I'm probably going to head right into Sakura Taisen 4, because it's only one disc, and I believe it's only supposed to be a few chapters long. I think it ends up being more like a fan disc/expansion, but at this point, I may as well finish out what I have for the series.
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pook99
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Re: Games Beaten 2019

by pook99 Wed Apr 17, 2019 6:28 pm

I have to quickly jump in and say that kid chameleon is one of my least favorite games of all time. Although the idea is sound and is oozing with potential it is so poorly executed and completely unfun to play. Although this may sound like hyperbole, I genuinely enjoyed shaq-fu on genesis far more than kid chameleon. Having said that, I think if they remade kid chameleon in 2019 with modern game conventions it has some potential to be pretty amazing.

39. New Super mario bros deluxe(switch)
40. Mechstermination Force (switch)
41. Pewdipie: legend of the brofist

39. New Super Mario dx

Nothing much to say here, its Mario, its awesome and would have everything you would expect from a mario game. If you haven't played it yet and enjoy platformers than it is a must play, if you are one of those weirdos who don't like Mario this is not going to be the game that changes your mind.

40. Mechstermination force (switch)

My new 2nd favorite switch game!!!! Seriously this game is simply amazing and every person on this forum should be playing it. The premise is simple, it is a contra style game only instead of run n gun levels the game is entirely focused on boss fights. There are 14 levels, each level consists of a single boss, beat the boss and move on from there.

Sounds Simple?? It's not, every boss has multiple phases, tons of different attack patterns, tons of different weak points to destroy, and these things are huge. Most reviewers say that this game is contra meets shadow of the colossus, and this is largely accurate. You are one tiny person fighting mechs that take up the entire screen(and in some cases more than the entire screen). Most of these mechs require you to climb on them as you dodge their attacks and make your way towards their weak points.

Each mech is extremely tough(outside of the cake walk tutorial boss) and presents its own very unique challenge. No 2 levels are similar which makes every boss fight exhilarating. Trying to find all the bosses weak points and figure out how to destroy them is challenging, but once you figure it out, actually executing your plan without dying is where the real challenge is. There was not a single boss that was not fun to fight, nor was there a boss that was easy. I think every boss is very well balanced, and while every single boss is tough, none of them feel cheap and there is a great sense of satisfaction as you take down these huge mechanical behemoths.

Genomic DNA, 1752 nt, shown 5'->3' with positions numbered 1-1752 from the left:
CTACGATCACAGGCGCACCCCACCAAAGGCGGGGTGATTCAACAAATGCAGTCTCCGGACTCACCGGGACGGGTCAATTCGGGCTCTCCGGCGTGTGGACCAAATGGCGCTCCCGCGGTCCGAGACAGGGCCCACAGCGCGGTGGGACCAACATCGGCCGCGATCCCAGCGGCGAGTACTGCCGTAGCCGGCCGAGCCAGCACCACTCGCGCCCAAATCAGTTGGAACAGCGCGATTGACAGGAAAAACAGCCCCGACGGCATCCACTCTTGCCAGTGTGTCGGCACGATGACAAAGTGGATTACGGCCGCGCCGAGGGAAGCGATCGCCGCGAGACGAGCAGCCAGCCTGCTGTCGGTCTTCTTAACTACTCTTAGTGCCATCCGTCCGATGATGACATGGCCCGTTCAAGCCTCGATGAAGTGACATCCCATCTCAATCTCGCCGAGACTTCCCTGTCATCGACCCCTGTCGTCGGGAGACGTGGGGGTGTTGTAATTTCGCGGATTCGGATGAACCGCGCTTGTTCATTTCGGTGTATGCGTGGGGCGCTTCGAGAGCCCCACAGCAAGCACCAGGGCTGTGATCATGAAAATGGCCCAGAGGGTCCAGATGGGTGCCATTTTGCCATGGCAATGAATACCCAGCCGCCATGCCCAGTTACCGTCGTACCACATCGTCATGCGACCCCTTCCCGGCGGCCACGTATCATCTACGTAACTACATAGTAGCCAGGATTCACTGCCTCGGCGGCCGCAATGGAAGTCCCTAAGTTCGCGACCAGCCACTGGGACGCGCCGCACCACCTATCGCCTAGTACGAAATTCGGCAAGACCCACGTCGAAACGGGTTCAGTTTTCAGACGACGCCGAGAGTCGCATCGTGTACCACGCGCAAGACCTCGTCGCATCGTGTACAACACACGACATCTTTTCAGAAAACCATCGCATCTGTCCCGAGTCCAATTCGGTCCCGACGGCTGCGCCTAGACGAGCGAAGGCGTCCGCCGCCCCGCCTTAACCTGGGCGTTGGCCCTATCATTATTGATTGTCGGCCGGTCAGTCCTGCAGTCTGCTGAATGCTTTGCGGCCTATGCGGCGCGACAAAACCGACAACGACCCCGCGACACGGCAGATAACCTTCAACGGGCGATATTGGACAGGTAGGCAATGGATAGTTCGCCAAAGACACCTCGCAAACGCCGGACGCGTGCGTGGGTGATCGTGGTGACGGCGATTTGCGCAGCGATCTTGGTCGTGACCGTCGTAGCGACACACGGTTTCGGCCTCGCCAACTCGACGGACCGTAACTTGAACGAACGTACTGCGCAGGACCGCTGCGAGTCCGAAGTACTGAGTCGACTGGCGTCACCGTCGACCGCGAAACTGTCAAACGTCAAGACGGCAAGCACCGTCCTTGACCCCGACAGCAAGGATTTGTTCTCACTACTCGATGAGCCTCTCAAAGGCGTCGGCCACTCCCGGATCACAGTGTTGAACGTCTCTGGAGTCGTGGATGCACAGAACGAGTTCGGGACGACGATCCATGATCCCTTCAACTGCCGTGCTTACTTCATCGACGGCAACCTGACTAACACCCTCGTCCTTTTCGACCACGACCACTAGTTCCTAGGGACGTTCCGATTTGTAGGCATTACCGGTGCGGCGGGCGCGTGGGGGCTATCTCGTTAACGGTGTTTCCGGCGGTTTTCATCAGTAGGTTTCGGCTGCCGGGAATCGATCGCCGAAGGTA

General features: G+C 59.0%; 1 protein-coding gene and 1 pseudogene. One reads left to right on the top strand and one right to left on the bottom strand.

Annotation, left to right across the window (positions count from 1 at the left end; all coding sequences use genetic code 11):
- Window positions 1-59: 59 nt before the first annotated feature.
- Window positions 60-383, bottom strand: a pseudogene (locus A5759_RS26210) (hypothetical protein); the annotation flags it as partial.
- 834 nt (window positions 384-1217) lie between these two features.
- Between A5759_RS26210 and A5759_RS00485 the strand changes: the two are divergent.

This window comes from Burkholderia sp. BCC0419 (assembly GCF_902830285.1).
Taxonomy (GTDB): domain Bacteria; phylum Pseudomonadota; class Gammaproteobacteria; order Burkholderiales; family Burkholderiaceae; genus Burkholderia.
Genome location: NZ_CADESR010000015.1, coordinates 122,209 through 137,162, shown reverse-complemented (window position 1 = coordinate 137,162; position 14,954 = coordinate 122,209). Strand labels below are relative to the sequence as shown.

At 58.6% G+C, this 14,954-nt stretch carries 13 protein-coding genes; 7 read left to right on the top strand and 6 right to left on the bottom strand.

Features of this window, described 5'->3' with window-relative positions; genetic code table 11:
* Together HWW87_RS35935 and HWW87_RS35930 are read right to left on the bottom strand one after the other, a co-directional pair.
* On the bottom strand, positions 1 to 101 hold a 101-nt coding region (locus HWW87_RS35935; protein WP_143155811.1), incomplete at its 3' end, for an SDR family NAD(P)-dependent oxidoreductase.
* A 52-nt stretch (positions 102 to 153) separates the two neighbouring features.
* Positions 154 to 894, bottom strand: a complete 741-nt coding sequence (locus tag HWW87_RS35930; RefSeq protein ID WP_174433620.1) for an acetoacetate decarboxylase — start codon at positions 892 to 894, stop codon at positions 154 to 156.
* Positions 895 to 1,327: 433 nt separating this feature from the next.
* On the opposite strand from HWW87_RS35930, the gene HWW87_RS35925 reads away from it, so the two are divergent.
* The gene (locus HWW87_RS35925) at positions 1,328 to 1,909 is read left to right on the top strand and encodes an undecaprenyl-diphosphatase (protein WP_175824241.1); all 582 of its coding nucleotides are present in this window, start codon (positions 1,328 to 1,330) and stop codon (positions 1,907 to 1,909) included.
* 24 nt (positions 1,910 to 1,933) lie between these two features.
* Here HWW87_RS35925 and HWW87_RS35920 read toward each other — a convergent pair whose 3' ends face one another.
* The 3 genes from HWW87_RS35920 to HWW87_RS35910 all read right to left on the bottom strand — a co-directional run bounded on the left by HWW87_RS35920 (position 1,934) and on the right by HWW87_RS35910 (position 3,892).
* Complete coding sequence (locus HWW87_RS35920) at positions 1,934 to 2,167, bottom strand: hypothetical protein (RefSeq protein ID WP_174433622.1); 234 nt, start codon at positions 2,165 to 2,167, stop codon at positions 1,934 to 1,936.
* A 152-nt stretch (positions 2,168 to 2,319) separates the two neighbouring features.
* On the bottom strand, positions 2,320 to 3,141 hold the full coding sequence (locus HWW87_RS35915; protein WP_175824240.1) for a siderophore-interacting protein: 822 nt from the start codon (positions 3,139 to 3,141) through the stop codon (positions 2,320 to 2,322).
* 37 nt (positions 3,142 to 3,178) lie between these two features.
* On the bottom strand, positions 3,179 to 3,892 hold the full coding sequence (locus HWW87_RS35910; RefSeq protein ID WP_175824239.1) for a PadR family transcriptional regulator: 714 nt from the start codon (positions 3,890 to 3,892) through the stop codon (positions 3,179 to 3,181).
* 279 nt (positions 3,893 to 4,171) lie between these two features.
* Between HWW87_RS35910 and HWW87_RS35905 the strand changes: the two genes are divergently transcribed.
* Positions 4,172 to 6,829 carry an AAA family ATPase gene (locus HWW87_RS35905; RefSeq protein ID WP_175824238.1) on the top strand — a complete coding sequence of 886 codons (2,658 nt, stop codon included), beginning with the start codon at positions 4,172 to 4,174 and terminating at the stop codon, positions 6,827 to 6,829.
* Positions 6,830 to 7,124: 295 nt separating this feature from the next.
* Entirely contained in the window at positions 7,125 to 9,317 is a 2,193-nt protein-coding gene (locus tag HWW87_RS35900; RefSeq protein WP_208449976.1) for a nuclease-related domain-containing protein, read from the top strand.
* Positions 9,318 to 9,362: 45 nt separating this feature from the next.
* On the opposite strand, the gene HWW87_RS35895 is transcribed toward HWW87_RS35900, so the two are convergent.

If you are into run n gun style games than this is an absolute must play, the bosses here are some of the best I have ever seen and it is an absolute blast from start to finish.

41. Pewdipie: legend of the brofist (steam)

I'm not a fan of Pewdipie but this game looked like a fun retro themed platformer and it was a good time. It doesn't offer much in the way of innovation but the level design is solid and it nails the fundamentals enough to warrant a playthrough. If you are into youtube gamers you may get a kick out of the various cameos and unlockable characters here (markiplier, cryaotic and some others) complete with their own voice overs. While certainly not a must play game, if you saw this on sale it definitely would be worth picking up.
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Re: Games Beaten 2019

by MrPopo Wed Apr 17, 2019 6:36 pm

I actually picked up Mechstermination Force last night. The one sentence description is it's Contra meets Shadow of the Colossus. My main complaint so far is that the flamethrower is a bit of a trap early on; one of the two bosses available when you first get it is extremely hard to do the last phase with using the flamethrower.
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Games Beaten: 2015 2016 2017 2018
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pook99
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Re: Games Beaten 2019

by pook99 Wed Apr 17, 2019 6:50 pm

MrPopo wrote:I actually picked up Mechstermination Force last night. The one sentence description is it's Contra meets Shadow of the Colossus. My main complaint so far is that the flamethrower is a bit of a trap early on; one of the two bosses available when you first get it is extremely hard to do the last phase with using the flamethrower.


I didnt start buying weapons until I beat several bosses, the standard machine gun is pretty solid on its own and I wanted to focus on buying life upgrades before I moved on to buying weapons. The only weapons I bought were the flamethrower and the spread, both served different functions, but switching between weapons on the fly is key. If the flamethrower is not working for you just swap out to the standard machine gun and that should be sufficient.